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Missing Facts in the NHTSA/General Motors
Ignition Switch Scandal

NHTSA Testimony

The National Highway Traffic Safety Administration (NHTSA) declined to open investigations into airbag non-deployments in crashes of certain General Motors (GM) vehicles based in major part on two statistical analyses of consumer complaints it performed in 2007 and 2010.

From data we obtained in response to a Freedom of Information Act request, we have examined NHTSA's claims about its statistical analyses of airbag non-deployments in injury crashes. We found that the Agency's current narrative of non-accountability lacks crucial supporting evidence in the public record.

Our full report can be downloaded by clicking the image below:

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NHTSA has represented its 2007 decision not to undertake an investigation of airbag non-deployments in certain GM vehicles as the only reasonable choice the Agency could have made, given the data that it had at the time. In fact, our analysis of the actual, underlying data does not support such a decision.

Most importantly, we found that NHTSA relied on comparisons of consumer complaint rates that have no statistical significance in its decision making. For reasons that are unexplained, these insignificant statistical comparisons trumped the ones that did have statistical significance and which would have appropriately supported a determination to investigate the airbag non-deployments further. The unreliability of the evidence NHTSA used to guide its decision would have been easy to recognize had NHTSA followed very long-established, standard, statistical practices.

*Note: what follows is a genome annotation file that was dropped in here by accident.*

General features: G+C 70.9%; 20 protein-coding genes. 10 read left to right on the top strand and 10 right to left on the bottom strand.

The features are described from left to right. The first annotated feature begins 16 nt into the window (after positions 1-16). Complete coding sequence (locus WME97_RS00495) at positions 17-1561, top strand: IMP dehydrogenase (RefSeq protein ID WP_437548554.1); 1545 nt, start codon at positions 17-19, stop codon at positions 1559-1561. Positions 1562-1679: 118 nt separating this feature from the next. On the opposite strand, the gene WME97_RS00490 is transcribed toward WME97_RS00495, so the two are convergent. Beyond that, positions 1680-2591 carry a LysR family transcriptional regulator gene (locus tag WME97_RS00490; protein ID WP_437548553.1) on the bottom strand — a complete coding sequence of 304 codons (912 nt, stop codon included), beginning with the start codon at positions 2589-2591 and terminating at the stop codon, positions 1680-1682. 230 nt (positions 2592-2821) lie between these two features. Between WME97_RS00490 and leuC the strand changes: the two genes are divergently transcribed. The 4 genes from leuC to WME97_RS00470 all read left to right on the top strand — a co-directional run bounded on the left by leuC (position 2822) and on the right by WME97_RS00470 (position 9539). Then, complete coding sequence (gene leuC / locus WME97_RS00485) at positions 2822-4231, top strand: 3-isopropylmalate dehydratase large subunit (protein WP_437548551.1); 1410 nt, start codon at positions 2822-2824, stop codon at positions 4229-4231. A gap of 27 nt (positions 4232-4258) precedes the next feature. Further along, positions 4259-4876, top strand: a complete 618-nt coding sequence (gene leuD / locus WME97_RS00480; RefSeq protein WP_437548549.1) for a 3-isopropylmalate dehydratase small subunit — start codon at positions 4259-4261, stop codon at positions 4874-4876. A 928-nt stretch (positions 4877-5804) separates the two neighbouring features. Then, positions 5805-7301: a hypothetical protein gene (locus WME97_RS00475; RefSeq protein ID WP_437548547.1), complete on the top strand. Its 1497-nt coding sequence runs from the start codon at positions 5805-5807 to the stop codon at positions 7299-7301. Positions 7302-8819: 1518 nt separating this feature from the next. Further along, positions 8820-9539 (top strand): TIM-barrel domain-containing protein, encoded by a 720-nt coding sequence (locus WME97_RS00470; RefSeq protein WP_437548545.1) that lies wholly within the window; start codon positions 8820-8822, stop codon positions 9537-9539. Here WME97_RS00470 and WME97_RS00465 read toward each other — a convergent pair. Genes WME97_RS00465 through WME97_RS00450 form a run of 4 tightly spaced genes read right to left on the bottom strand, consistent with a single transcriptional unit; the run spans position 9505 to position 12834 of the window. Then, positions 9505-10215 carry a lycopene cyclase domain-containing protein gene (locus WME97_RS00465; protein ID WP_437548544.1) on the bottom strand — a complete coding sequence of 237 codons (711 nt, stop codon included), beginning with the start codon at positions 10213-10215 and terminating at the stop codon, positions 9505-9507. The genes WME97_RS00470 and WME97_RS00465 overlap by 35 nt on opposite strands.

The publicly available record of the scandal also raises the possibility that the decline in the rate of complaints about airbag non-deployments in injury crashes in the 2005 and 2006 Cobalt between 2007 and 2010 is not adequately explained by the introduction of redesigned ignition switches, as NHTSA currently believes.

Despite NHTSA's citation of consumers' complaints about airbag non-deployments in its official explanation of its choice not to investigate the matter further, the Agency's conclusions are not founded on some of the most basic, commonly accepted, scientific techniques for the interpretation of statistical data. Neither increased funding nor greater regulatory authority for NHTSA will resolve this problem.

If you have questions about our research, please to send us an email.

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